# Division in c not giving expected value

When doing a division im getting a rounded answer?

``````double div;
div = 25/8;
printf("%lf",div);
``````

When i do this prints out `3.0000`

why dont i get `3.125`?

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Check arithmetic conversion rules for C msdn.microsoft.com/en-us/library/3t4w2bkb.aspx – vaibhav kumar Mar 16 '14 at 4:58
Many duplicates, e.g. C problem - division result is always zero – Paul R Mar 21 '14 at 22:35

Because you are doing an integer division, try with:

``````div = 25.0/8;
``````

or

``````div = (double)25/8;
``````

Typing `25.0` means a double literal. You could also use `25.f` for a float literal. Both of these trigger floating point division.

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what about in the situation i have an array and i want to divide it by the size of the arrays for example like --------- div = (sizeof(fulltext) / sizeof(fulltext[0])) / 8; – lilz4life Mar 16 '14 at 4:48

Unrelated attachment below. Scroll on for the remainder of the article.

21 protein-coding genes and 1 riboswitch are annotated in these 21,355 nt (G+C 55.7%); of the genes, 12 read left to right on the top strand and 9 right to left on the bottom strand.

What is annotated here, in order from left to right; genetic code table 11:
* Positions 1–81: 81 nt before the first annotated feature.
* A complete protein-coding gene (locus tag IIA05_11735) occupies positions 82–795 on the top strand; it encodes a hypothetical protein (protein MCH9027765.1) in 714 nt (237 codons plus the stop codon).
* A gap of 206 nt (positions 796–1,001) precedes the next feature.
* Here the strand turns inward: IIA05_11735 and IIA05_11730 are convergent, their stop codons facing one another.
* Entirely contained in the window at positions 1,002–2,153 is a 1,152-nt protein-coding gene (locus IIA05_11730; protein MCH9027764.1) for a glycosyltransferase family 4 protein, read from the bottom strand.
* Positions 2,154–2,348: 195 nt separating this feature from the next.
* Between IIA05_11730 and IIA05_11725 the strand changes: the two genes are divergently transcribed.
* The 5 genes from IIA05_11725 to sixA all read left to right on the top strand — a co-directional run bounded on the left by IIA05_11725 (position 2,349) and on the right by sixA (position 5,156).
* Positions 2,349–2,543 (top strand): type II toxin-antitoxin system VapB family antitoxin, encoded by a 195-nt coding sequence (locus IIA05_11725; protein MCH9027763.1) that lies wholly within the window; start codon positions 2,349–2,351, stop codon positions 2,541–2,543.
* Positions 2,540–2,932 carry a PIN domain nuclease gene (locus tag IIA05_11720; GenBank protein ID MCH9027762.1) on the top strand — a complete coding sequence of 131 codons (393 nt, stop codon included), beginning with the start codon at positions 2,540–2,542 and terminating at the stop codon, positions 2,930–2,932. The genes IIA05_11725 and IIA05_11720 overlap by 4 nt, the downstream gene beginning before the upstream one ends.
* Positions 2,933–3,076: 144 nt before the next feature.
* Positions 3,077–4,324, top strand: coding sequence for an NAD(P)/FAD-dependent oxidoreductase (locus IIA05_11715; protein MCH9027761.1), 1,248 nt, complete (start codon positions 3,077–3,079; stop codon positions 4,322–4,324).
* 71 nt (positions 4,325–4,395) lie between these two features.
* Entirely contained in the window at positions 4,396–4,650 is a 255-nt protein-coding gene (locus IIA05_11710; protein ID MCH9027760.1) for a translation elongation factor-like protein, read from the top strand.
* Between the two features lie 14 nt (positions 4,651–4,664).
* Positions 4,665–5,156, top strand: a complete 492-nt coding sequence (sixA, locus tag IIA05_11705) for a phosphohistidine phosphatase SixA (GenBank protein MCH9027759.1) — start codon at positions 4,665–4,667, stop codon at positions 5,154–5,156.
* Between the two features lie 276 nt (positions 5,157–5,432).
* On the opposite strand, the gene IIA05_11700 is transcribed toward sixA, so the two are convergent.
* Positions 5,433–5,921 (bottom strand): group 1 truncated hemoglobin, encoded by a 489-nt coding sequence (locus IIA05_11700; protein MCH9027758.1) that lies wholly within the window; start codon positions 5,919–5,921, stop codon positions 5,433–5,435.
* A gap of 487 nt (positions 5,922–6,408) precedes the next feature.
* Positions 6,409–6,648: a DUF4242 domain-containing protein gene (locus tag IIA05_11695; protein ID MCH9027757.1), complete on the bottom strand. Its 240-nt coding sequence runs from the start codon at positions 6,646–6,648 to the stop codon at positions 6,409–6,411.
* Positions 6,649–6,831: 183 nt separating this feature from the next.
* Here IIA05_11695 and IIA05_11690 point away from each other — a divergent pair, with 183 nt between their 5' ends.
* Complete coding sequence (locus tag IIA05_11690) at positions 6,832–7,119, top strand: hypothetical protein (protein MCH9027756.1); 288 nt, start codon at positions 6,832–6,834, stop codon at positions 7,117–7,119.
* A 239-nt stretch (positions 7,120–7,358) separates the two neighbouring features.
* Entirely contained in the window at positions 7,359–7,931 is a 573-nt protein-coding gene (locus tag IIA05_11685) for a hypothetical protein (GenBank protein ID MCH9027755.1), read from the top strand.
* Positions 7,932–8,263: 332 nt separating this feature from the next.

sizeof returns an unsigned int so you'll get integer division. If you really want a double out of it, you can cast the return. – Eric Fortin Mar 16 '14 at 4:50
An array is always a whole multiple of its element size – M.M Mar 16 '14 at 4:55
Well there's a '/8' at the end so it might get to a floating point value. – Eric Fortin Mar 16 '14 at 4:56
WOHOO thanks ! so much – lilz4life Mar 16 '14 at 4:58

Either typecast explicitly to double data type or change numerator to get desired value i.e. 25.o or use floating point literal 25.f.

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Typecast it, i.e. change it to:

``````double div;
div = (double)25/(double)8;
printf("%lf",div);
``````
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Since both the numerator and denominator are integer values, division operator performs only integer division and skips fractional part for optimization purpose.

So you need to specify by typecasting or making 25 as 25.0 or 8 as 8.0 that you want fractional part as well.

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